The Sydney Opera House is seen promoting The Everest race during the TAB Everest Barrier Draw. Picture: Getty
The Sydney Opera House is seen promoting The Everest race during the TAB Everest Barrier Draw. Picture: Getty

Opera House promo won’t happen again, here's why

A DECISION to project a promotion for a horse race onto the sails of the Sydney Opera House will not be repeated next year.

After days of controversy and a massive protest on Tuesday night, Racing New South Wales late today confirmed it will steer clear of the iconic building from now on.

Thousands of outraged Sydneysiders descended on the Opera House to protest a six-minute light display that has divided the city.

Angry chants were heard as the barrier numbers for the Everest Cup were drawn and shone on the building, to boos from the crowd who slammed the show for its lacklustre look.

"We were determined to go ahead with this and promote Sydney for us," chief operating officer of Racing NSW Graeme Hinton told Sunrise.

"We were surprised a little bit by some of the backlash. Now is a time to put it behind us and move forward."

 

A large crowd gather to protest against racing advertising on the Opera House sails. Picture: Getty
A large crowd gather to protest against racing advertising on the Opera House sails. Picture: Getty

 

A survey showed a whopping 80 per cent of NSW residents opposed the controversial light display.

However, Premier Gladys Berejiklian has refused to rule out using the Opera House to promote other events.

"Obviously we are always about supporting events. I hear loudly what people have said about the Opera House," she told Today this morning.

"The Opera House guidelines have from time to time been amended, whether it's for other sporting events or other causes. The guidelines have always been stretched in the past and the commercialisation of the Opera House has always been there.

"I don't want NSW to fall behind because other cities and states are promoting these events. These are issues that we take on board."

Protesters at The Sydney Opera House objecting to the sails of the Opera House being used as an advertising billboard for the Everest Cup.
Protesters at The Sydney Opera House objecting to the sails of the Opera House being used as an advertising billboard for the Everest Cup.

 

Racing NSW confirmed it would not use the Opera House to promote the Everest Cup, billed as the world's richest horse race, again.

People could also be heard chanting against Alan Jones, the shock jock who started the furore late last week.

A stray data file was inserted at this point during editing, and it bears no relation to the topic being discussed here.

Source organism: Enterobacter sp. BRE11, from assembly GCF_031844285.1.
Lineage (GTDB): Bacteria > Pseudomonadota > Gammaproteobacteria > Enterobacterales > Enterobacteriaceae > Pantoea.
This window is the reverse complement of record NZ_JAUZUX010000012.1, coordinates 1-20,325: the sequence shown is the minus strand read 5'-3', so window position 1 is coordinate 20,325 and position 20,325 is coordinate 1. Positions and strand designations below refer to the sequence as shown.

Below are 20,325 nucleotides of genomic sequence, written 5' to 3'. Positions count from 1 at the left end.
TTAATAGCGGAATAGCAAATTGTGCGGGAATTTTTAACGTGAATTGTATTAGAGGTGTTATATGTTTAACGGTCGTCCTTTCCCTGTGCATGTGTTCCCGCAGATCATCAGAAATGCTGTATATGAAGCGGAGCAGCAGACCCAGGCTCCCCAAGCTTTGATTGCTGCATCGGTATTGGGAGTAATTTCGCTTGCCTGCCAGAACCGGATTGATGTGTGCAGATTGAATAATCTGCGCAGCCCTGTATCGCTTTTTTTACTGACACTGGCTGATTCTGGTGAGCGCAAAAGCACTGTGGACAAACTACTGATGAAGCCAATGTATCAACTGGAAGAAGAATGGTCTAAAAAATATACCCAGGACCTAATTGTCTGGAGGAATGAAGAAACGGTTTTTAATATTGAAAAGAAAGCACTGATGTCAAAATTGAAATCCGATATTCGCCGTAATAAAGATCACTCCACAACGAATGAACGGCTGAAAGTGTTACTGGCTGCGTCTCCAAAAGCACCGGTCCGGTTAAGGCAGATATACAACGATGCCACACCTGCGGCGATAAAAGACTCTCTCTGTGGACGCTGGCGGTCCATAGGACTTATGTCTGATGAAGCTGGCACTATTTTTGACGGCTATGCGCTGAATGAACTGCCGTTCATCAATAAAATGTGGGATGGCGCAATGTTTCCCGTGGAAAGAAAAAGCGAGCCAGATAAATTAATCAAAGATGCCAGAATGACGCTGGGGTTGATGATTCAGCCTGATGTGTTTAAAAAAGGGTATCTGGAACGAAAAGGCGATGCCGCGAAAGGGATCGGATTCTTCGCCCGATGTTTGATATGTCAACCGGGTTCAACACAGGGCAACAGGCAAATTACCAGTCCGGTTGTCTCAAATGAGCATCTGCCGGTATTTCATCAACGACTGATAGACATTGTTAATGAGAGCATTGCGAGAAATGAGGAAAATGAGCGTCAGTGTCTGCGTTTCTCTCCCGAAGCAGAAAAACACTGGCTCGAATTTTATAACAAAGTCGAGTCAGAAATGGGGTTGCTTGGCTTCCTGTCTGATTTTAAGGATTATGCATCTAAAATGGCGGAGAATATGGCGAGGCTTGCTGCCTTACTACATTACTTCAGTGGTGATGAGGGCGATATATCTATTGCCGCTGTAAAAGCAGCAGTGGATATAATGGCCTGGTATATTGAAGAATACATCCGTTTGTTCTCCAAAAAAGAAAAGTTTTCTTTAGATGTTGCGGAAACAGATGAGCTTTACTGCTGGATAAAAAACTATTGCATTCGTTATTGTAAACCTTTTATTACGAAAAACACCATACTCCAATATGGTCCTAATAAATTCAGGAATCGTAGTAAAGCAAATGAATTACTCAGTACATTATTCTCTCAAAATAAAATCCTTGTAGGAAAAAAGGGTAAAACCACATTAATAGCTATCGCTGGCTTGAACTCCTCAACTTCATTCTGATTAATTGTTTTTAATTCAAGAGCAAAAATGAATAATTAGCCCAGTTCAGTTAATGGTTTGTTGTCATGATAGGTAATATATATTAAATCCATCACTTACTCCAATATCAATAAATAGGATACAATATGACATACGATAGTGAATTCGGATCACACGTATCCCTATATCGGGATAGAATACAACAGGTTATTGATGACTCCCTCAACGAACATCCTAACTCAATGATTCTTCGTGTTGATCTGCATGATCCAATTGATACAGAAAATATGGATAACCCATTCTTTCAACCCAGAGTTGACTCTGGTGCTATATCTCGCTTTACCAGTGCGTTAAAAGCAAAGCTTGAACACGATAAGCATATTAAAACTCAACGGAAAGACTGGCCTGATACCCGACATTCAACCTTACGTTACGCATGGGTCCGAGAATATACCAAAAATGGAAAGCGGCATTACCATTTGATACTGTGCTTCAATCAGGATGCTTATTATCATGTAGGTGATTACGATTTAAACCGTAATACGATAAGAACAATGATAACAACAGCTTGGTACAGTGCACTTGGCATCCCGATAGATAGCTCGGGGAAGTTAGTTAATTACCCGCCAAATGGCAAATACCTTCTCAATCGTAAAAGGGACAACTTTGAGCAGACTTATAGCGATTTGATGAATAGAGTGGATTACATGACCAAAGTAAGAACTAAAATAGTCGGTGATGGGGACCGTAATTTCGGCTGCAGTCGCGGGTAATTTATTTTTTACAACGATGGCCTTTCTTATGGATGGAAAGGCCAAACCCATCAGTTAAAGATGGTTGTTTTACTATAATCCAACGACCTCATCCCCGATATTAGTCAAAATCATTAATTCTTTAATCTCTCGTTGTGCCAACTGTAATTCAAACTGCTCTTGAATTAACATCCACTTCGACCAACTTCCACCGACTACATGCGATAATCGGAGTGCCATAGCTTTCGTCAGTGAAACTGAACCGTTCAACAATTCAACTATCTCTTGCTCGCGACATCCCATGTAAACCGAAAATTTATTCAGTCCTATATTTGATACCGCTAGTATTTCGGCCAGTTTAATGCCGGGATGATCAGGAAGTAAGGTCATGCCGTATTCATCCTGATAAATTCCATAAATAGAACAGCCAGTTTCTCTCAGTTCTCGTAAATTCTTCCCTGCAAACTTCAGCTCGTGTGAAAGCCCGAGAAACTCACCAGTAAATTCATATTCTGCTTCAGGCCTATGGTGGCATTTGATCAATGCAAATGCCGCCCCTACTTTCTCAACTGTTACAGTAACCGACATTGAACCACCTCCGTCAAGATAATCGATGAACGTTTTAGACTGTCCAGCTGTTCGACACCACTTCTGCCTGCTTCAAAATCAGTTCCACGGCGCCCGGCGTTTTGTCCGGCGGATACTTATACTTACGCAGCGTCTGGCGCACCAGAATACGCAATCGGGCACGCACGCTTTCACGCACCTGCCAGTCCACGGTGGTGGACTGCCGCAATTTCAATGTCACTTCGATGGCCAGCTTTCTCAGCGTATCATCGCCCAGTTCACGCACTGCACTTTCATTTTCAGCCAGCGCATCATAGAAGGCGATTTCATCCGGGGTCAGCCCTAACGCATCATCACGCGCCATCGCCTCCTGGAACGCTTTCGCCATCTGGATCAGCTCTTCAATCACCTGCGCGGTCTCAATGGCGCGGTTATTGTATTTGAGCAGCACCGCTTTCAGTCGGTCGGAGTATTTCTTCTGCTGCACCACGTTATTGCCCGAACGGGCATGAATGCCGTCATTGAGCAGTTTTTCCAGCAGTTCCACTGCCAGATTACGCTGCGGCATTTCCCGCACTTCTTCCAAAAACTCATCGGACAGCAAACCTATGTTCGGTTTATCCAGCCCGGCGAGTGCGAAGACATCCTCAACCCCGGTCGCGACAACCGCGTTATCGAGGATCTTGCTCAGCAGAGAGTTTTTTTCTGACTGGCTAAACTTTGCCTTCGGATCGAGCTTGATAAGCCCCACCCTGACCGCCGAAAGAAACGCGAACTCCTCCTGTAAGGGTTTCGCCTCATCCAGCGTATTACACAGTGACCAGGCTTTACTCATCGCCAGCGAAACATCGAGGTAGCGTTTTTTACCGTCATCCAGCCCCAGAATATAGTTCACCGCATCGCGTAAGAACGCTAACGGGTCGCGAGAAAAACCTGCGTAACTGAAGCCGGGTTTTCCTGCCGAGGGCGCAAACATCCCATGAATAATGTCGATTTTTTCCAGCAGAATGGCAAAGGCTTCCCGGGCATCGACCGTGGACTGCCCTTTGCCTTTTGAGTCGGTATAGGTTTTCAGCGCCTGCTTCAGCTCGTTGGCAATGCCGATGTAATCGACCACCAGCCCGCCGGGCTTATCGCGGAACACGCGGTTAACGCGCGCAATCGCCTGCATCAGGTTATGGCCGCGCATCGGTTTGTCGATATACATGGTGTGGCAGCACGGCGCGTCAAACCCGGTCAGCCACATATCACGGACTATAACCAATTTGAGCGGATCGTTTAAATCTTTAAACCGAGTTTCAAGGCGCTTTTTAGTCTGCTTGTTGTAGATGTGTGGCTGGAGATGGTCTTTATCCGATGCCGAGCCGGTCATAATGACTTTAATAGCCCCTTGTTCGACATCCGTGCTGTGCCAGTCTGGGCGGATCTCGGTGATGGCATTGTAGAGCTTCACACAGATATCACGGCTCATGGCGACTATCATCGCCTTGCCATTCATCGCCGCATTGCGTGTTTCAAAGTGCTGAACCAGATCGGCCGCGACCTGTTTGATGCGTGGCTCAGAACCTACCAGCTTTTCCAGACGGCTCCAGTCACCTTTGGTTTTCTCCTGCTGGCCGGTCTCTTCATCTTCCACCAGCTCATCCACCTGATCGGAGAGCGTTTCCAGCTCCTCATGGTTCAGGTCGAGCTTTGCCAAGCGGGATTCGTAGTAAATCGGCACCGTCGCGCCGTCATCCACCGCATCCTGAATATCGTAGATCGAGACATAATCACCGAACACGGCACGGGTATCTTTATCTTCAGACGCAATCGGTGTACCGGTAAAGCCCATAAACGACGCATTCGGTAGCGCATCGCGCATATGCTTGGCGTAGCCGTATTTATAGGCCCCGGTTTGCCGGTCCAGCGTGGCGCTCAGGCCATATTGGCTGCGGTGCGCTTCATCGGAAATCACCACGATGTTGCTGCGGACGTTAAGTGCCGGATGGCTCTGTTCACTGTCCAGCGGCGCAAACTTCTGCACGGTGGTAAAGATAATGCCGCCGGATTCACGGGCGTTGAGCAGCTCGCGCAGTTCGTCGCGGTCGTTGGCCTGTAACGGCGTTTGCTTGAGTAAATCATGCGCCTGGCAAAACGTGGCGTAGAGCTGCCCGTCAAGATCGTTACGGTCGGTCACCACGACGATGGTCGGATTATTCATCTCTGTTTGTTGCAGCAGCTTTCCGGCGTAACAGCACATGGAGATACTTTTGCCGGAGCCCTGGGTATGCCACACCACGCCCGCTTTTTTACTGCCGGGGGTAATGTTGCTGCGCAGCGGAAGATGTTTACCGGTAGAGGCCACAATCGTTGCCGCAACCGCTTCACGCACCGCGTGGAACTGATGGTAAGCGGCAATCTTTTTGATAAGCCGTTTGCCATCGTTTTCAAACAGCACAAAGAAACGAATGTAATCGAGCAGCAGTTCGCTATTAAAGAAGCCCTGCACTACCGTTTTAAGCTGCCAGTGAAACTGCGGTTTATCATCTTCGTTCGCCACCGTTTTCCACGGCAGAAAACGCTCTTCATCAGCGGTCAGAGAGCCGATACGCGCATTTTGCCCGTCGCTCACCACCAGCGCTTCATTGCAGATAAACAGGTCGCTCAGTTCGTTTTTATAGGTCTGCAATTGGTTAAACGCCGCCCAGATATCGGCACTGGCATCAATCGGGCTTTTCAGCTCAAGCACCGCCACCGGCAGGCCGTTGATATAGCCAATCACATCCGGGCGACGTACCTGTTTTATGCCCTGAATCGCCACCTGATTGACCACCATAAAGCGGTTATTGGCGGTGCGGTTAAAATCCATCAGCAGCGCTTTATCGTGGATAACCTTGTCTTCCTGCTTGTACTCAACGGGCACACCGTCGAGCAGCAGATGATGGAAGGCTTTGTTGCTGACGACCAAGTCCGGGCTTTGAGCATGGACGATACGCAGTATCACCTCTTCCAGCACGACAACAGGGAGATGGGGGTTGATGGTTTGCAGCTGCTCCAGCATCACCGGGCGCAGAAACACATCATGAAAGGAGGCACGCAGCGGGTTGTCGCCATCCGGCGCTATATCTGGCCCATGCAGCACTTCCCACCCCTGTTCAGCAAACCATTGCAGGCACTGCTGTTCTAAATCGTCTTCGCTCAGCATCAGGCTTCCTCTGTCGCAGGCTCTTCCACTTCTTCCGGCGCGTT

In an interview that has drawn widespread criticism for its aggressive tone, Mr Jones demanding the Opera House boss Louise Herron be sacked for refusing to allow the projection.

The government then overturned a decision by management, which had rejected the light show plan saying it breached its non-commercial guidelines.

 

Defend the Sydney Opera House organiser Julie Macken speaks to demonstrators. Picture: AAP
Defend the Sydney Opera House organiser Julie Macken speaks to demonstrators. Picture: AAP

 

Mr Jones apologised yesterday for publicly berating Ms Herron.

Tony Mohr, executive director of Alliance for Gambling Reform, said he would not be bullied by the likes of Mr Jones.

"We have an icon of Australia that has been corporatised and sold off to an industry that will bully anyone who gets in their way," he said. "People like Alan Jones think they can bully us.

"Today is the second day of the NSW government's gambling awareness week - this shows it is just a meaningless PR stunt."

 

The Sydney Opera House is lit up promoting The Everest race. Picture: Getty
The Sydney Opera House is lit up promoting The Everest race. Picture: Getty

 

National Trust NSW conservation director Graham Quint said projecting commercial material onto the Opera House contravened state laws.

The heritage expert added the Racing NSW promotion had been referred to the World Heritage body UNESCO.

The venue's own conservation management plan states "the Sydney Opera House exterior, particularly the shells … should not be regarded as a giant billboard or commercial/advertising opportunity."

The row has carried on for several days and drawn in countless voices, including Prime Minister Scott Morrison.


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